TAMPA, Fla. (AP) — Two days after listening to a stirring speech from Tom Brady and receiving glitzy Super Bowl rings during a private ceremony, the Tampa Bay Buccaneers reported to training camp and turned their attention to the challenge ahead.
No team has repeated as NFL champions since the Brady-led New England Patriots hoisted the Lombardi Trophy after the 2003 and '04 seasons, yet a compelling argument can be made that no reigning champ since has been more equipped to break the trend than this year's Bucs.
Despite turning 44 early in training camp, Brady is showing no signs of growing old. And with all 22 starters returning, the seven-time Super Bowl winner has a plethora of offensive playmakers at his disposal, as well as one of the league's top defenses, to help him.
Complacency is a potential stumbling block Brady and his teammates are determined to avoid.
"It has to be the mindset," said receiver Mike Evans, the only player in NFL history to begin a career with seven consecutive seasons with at least 1,000 yards receiving.
"You can't get complacent," Evans added. "We won last year. ... We're the defending champs, but we're not the champs of this season, yet. We have to keep working to try and reach that goal again."
With Brady, Evans, Rob Gronkowski, Chris Godwin, as well as defensive stars Devin White, Lavonte David, Jason Pierre-Paul, Shaquil Barrett and Ndamukong Suh, harping the same message, coach Bruce Arians isn't concerned.
The Bucs finished last season on an eight-game winning streak, including a 31-9 rout of Patrick Mahomes in the Super Bowl. He's confident team leaders won't allow complacency to become a problem.
"They know what it takes. ... I don't have to say anything," Arians said.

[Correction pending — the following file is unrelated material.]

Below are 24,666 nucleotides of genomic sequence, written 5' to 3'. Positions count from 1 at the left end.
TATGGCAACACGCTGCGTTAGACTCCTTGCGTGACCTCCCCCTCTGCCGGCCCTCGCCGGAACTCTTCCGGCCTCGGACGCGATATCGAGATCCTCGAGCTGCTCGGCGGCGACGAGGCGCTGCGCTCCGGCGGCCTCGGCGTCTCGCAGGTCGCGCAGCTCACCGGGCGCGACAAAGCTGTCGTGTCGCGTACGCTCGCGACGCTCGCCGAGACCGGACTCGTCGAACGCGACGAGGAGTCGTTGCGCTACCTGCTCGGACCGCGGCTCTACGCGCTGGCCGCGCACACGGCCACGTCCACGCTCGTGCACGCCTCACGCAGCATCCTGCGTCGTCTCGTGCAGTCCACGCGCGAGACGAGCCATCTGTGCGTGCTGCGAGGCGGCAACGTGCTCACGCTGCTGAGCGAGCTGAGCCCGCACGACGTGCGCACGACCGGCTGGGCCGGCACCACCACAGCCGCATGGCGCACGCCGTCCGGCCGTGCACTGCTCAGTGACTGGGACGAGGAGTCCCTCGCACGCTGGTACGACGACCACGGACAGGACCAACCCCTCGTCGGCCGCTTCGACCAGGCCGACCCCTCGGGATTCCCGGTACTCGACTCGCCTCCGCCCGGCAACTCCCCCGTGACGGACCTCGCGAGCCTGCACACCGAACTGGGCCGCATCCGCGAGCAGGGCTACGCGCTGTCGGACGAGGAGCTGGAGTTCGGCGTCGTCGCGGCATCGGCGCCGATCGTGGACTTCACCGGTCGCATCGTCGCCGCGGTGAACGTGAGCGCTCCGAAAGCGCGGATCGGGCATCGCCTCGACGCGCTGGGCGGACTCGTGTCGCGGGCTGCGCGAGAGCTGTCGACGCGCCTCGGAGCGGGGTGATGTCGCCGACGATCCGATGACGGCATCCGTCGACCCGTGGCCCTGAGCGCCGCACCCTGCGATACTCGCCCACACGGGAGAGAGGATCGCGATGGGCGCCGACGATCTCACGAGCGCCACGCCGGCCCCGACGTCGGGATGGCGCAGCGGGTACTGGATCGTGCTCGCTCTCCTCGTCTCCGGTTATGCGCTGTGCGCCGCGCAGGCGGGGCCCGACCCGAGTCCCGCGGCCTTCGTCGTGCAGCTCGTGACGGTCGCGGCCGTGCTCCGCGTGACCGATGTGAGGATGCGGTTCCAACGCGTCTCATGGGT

The reigning champions launch the NFL season at home against the Dallas Cowboys on Sept. 9.
Despite not having training camp, preseason games and a normal offseason to prepare for his first year with Tampa Bay due to the coronavirus pandemic, Brady threw for 4,633 yards, 40 touchdowns and just 12 interceptions in 2020. He passed for another 1,061 yards and 10 TDs vs. three interceptions in four playoff wins.
What has also emerged is another side of Brady, who appears to be enjoying himself a lot more than he displayed publicly during a 20-year stint with the Patriots.
Asked if that can be attributed to getting older, a change in environment or desire to connect more with fans, the quarterback said it might be "all of the above."
"It's nice that I've found my voice more," Brady said. "I really enjoy being around my teammates, my coaches. It's been a different environment ... playing with this group of guys."
KEEPING THE BAND TOGETHER
Arians and general manager Jason Licht kept a vow to do everything possible to keep a talented roster intact around Brady, who also signed a contract extension that created salary-cap space to help the team to ensure all 22 starters, plus kicker Ryan Succop, remain with the Bucs.
The continuity, as well as Brady's increased comfort level with Arians' offense, are among the reasons the Bucs are positioned as well as any defending champ since the '03 and '04 Patriots to chase consecutive titles.
The Bucs have led the NFL in rushing defense each of their two seasons under defensive coordinator Todd Bowles, whose game plans helped corral Drew Brees, Aaron Rodgers and Patrick Mahomes during the team's playoff run.
Barrett, David and Suh were among the players receiving new deals during the offseason. They're confident the defense can be even better in 2021.
"We weren't perfect, and we can never be perfect. There is always work to do, and there's always something to get better at," cornerback Carlton Davis said. "Complacency is the worst thing for an athlete, so we are just trying to correct what we didn't do well and get better at that while continuing to do the things we did do well."
The Super Bowl rings the Bucs received just before the start of training camp in July are quite a sight. The top features 319 diamonds, reflecting the score of the team's 31-9 rout of Mahomes and the Kansas City Chiefs in the NFL title game.